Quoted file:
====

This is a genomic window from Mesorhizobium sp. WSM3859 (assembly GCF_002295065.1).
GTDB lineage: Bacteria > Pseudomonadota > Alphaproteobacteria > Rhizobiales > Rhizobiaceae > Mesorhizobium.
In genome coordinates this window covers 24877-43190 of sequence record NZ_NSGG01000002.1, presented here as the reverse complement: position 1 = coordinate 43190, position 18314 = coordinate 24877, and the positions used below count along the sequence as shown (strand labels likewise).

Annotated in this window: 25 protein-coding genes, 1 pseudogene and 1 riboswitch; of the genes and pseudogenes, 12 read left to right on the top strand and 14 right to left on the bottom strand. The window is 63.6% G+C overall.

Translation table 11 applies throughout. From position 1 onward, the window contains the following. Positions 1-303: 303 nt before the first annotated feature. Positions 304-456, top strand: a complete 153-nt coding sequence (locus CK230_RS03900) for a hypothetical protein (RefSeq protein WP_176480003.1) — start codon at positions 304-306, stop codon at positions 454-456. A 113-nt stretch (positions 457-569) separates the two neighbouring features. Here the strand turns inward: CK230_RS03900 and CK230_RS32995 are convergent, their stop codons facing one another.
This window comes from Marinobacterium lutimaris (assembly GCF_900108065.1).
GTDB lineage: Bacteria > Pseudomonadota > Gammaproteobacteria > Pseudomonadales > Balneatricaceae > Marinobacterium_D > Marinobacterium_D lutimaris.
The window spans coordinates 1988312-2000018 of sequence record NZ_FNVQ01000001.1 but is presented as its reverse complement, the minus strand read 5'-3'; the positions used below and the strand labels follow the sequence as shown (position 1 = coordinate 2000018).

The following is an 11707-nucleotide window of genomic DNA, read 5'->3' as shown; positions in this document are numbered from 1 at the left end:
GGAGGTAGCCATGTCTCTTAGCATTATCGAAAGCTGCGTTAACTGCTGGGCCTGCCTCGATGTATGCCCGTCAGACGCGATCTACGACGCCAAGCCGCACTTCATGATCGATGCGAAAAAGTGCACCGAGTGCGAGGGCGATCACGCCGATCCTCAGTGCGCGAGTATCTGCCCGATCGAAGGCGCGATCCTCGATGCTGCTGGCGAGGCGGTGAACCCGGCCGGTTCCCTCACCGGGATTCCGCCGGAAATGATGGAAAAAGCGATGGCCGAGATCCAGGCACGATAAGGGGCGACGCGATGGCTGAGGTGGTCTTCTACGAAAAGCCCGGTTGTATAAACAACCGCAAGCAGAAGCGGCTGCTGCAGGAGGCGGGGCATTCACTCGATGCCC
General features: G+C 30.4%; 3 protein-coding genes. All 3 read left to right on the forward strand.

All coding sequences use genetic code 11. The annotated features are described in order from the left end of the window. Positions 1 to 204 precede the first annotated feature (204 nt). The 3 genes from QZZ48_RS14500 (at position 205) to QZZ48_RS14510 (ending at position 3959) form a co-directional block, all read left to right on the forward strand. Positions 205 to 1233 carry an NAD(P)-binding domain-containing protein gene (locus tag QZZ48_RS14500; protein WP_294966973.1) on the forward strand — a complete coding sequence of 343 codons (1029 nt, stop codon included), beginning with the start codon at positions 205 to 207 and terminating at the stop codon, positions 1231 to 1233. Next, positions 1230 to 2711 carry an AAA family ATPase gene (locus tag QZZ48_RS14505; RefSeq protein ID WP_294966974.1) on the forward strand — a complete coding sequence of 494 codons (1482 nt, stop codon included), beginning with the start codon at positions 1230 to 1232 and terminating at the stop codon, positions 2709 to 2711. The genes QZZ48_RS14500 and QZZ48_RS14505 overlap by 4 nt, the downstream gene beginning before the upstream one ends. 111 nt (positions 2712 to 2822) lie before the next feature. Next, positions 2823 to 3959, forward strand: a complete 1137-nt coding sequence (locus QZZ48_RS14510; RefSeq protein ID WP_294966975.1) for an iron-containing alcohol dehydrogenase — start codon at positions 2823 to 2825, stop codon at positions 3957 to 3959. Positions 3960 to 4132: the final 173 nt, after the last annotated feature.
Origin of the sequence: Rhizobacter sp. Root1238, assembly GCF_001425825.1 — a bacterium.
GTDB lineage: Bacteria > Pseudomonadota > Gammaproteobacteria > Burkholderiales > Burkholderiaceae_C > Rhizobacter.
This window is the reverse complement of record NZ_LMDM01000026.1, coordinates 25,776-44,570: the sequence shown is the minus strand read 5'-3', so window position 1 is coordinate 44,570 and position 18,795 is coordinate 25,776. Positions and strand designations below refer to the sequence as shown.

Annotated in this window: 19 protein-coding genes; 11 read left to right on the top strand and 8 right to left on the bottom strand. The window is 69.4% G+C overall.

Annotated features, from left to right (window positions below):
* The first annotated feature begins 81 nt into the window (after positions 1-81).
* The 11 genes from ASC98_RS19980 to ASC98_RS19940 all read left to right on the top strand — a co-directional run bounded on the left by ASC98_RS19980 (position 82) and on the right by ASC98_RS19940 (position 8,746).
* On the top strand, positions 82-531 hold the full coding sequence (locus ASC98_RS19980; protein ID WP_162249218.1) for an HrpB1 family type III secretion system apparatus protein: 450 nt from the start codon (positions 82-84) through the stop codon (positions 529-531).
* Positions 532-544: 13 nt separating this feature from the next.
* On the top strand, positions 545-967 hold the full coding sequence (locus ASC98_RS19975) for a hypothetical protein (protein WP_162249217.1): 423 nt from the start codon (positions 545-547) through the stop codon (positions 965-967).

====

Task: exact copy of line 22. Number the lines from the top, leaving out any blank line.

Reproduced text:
* On the top strand, positions 545-967 hold the full coding sequence (locus ASC98_RS19975) for a hypothetical protein (protein WP_162249217.1): 423 nt from the start codon (positions 545-547) through the stop codon (positions 965-967).